By Matthew Hendley
By Monica Alonzo
By Monica Alonzo
By Monica Alonzo
By Stephen Lemons
By Jason P. Woodbury
By Dulce Paloma Baltazar Pedraza
By Ray Stern
In the Valley, at least, the Hawaiian craze lasted well into the Sixties. As late as 1966, a small Polynesian-themed strip mall was built in the 6700 block of East McDowell Road. Although the development (which included such unlikely tenants as Norge Polynesian, the Valley's only Hawaiian-style laundromat) has since been razed to make way for a car dealership, a steep-roofed, tiki-themed Dairy Queen, long closed, has somehow escaped the wrecking ball.
@body:The Kon Tiki should be so lucky.
Little more than a decade after the Kon Tiki opened for business, East Van Buren's motel row was already a far cry from the mecca of tidy tourist havens that it had been in 1962. Strapped for customers when the new interstate to the south drained tourist traffic from the street, many of Van Buren's small-time innkeepers fought for survival by transforming their motor courts into adult motels, complete with waterbeds, closed-circuit porn and mirrored ceilings. Although the Kon Tiki didn't realize it at the time, it was the beginning of the end.
"It was still great when I first went to work there," reports former night auditor Dale Hickox, a Kon Tiki employee since 1986, some nine years after the original owners had sold the motel to a San Francisco businessman. "We had a good clientele, people from all over the world and a lot of snowbirds who'd stay there until they could make more permanent arrangements." Sometime during this period, the motel also worked out a contract with AHCCCS, providing discount rooms for out-of-town patients from around the state who needed special medical attention available only in Phoenix. Hickox recalls a female cancer patient who spent an entire summer shuttling between the Kon Tiki and the nearby county hospital for treatment. "Sweetest girl you'd ever want to meet," says Hickox. "Every day she went through that damn radiation treatment and twice a week she'd have chemotherapy on top of it. It was heartbreaking."
By the late Eighties, the motel's clientele had grown even more diversified. Because of the Kon Tiki's proximity to several clubs, its plummeting room rates and, most important, its funky atmosphere, the fading Polynesian palace eventually developed a reputation as the place to stay for rock bands who were playing Phoenix. As a result, as once happened in 1988, it was possible to find a pair of winter visitors from the Midwest sunning themselves at one end of the pool, while at the other end, a musician from Great Britain chatted with a local journalist, recounting a profound LSD trip that had changed his life forever.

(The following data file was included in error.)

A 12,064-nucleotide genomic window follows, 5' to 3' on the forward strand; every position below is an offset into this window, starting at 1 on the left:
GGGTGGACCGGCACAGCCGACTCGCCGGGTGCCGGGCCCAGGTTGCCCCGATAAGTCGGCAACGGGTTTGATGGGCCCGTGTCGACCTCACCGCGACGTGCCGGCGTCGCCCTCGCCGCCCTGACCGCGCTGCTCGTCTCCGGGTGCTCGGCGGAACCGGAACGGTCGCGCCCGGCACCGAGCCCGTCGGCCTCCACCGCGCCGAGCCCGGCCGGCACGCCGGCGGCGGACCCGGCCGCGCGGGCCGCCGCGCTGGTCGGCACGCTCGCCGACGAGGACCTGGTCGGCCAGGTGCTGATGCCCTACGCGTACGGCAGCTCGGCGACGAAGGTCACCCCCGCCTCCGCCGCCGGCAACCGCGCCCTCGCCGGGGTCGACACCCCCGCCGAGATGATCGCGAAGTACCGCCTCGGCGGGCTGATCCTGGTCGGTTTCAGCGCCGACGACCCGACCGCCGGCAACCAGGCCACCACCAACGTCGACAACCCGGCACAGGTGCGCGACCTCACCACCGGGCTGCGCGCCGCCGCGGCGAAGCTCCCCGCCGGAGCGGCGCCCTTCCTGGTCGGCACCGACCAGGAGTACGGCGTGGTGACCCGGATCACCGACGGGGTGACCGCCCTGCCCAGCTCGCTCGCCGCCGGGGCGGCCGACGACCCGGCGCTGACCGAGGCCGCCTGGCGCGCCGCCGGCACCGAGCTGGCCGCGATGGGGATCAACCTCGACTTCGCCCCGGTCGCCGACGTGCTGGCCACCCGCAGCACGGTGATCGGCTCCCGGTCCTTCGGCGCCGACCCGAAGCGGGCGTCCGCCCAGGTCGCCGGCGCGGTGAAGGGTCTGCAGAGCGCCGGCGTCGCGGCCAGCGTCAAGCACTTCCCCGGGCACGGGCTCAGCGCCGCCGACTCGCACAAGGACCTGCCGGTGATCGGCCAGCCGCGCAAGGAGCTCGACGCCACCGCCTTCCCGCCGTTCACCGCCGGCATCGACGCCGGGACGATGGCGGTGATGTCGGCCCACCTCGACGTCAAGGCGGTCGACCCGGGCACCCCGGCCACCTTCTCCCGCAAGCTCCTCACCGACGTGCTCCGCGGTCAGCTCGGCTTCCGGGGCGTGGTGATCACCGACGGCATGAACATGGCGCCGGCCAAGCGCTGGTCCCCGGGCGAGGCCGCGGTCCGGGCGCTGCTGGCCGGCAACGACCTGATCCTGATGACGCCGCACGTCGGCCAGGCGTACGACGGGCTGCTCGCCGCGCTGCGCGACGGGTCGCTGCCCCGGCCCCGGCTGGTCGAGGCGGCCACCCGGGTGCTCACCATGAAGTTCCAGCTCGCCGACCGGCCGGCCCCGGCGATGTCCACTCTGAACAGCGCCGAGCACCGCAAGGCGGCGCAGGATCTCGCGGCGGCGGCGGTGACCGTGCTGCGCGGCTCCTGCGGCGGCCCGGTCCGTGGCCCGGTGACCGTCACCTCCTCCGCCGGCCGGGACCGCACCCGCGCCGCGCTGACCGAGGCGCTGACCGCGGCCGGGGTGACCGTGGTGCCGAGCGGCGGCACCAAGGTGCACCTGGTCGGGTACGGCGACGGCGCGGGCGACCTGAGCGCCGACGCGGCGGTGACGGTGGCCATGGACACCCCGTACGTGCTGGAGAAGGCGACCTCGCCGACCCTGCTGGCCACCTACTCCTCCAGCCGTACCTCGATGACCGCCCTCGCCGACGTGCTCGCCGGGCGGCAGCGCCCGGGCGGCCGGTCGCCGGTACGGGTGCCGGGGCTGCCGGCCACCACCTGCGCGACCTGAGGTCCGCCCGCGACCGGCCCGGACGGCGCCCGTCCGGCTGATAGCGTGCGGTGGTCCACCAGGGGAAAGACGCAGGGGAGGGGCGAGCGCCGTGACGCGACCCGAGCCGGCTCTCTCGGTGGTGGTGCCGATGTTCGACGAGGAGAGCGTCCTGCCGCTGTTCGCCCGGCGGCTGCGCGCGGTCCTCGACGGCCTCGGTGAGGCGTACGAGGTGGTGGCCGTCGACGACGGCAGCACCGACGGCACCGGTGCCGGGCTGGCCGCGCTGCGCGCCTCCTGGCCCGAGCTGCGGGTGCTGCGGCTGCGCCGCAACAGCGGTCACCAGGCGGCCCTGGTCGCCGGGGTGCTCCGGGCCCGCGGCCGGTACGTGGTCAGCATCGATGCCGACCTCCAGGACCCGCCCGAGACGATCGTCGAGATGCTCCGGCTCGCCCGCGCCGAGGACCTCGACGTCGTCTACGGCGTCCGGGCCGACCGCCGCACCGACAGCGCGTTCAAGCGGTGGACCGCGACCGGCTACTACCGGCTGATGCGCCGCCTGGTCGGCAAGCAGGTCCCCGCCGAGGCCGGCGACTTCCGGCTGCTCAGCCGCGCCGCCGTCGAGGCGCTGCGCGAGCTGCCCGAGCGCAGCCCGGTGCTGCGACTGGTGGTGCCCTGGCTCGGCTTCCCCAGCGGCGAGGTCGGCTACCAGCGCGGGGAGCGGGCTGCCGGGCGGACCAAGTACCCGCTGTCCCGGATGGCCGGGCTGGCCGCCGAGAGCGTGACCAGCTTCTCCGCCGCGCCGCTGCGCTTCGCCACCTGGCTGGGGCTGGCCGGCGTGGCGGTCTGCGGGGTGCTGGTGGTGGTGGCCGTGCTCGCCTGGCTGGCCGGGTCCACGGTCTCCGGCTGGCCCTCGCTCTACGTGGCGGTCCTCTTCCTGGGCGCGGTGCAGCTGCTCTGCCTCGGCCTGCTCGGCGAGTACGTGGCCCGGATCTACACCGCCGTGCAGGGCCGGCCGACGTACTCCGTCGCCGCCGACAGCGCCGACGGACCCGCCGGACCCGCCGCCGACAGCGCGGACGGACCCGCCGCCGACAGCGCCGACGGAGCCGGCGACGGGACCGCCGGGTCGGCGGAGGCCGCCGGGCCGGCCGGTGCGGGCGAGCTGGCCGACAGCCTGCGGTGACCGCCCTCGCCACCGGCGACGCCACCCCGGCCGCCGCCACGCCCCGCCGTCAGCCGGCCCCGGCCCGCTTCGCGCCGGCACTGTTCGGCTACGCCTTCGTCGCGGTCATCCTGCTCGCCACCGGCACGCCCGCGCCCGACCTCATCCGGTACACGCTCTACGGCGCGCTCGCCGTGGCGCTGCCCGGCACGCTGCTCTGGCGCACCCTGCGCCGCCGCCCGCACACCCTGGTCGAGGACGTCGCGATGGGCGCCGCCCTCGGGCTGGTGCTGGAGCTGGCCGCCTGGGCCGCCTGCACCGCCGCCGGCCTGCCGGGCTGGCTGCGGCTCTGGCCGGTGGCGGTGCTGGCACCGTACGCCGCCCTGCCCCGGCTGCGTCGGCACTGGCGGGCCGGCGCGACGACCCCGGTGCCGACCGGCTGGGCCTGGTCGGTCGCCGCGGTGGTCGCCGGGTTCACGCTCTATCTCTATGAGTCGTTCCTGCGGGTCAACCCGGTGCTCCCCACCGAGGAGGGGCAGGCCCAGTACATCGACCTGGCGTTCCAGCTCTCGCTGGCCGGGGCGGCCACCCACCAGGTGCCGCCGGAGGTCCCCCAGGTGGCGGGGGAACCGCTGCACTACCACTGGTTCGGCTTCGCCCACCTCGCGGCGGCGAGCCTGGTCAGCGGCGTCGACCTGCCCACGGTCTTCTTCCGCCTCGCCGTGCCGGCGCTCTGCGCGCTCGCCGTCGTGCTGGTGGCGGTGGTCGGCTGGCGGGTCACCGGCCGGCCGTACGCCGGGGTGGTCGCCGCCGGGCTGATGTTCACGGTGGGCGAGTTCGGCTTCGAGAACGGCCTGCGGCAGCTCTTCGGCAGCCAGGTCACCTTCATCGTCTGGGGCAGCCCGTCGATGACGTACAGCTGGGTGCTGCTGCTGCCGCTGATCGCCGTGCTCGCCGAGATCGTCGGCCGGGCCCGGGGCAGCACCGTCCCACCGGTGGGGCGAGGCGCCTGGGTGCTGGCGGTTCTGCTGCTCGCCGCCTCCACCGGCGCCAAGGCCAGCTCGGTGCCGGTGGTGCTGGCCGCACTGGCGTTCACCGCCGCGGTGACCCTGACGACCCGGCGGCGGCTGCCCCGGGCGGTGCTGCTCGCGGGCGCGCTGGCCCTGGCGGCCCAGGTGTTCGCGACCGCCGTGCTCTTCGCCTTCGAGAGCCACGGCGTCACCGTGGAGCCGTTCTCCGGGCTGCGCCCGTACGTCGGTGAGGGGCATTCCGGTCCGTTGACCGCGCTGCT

"I interviewed more bands in the Kon Tiki than I can remember," says Andy Van De Voorde, New Times' music editor during that era. "And with few exceptions, all of them commented on what a great place it was. I remember this one guy in particular--don't ask me from which band--who just couldn't get over the place--Hawaiian charm in the heart of Phoenix!'"
@body:But by the late Eighties, the charm was wearing dangerously thin for the not-so-little grass shack on Van Buren. Engulfed in the tsunami of vice that had already swallowed much of that hardened artery, the once-swank motel's guest registry eventually began to resemble a police blotter.
"You have to give that place credit," says a former cab driver familiar with the neighborhood. "They held out for as long as they could. Up until a few years ago, it was a respectable place--or as respectable as you're going to find on Van Buren. But it finally got to the point that they had to take whatever business they could."
"One thing led to another, and the first thing you knew, we were renting rooms to drug dealers and hookers," Dale Hickox recalls. "Of course, we tried to keep em out, but if someone walked in there and he or she was dressed decently, we had no way of knowing what their occupation was until it was too late."
The dead giveaway that a guest was up to no good? An overloaded switchboard. "Some of these people were making more calls in one night than I make in six months," explains Hickox. "That was a pretty good indicator they were selling something--whether it was guns or drugs or pussy or what have you. And once word gets around to these kind of people, it was almost impossible to keep them out."
"Towards the end, all we were getting were people off the street," agrees Marsha Heberlein, the motel's manager for the last two years. "That neighborhood has gone into serious decline; now it's overrun with street people, drugs and prostitution. It finally became very difficult to fight that all the time."
Making matters worse, says Hickox, was the absentee owner's decision to sublease the motel's restaurant and cocktail lounge to a Valley promoter who used the facility to stage after-hours raves--not exactly the sort of activity to engender repeat business with whatever legitimate customers the motel still had.
"Before you knew it, we had 250 teenagers hanging out in the parking lot until four o'clock in the morning," fumes Hickox. "It was ridiculous. I could be within five feet of the telephone and that damn music was so loud I couldn't hear it ring." And on those rare occasions when he could, Hickox claims he was absolutely powerless to do anything about noise complaints because of the way the subleasing deal had been set up. "If a guest called to complain about the noise, we actually had to tell them to call the police," says Hickox. In spite of the fact that the landmark is now far more tacky than tiki, both Dale Hickox and Marsha Heberlein regret that the motel will soon be history.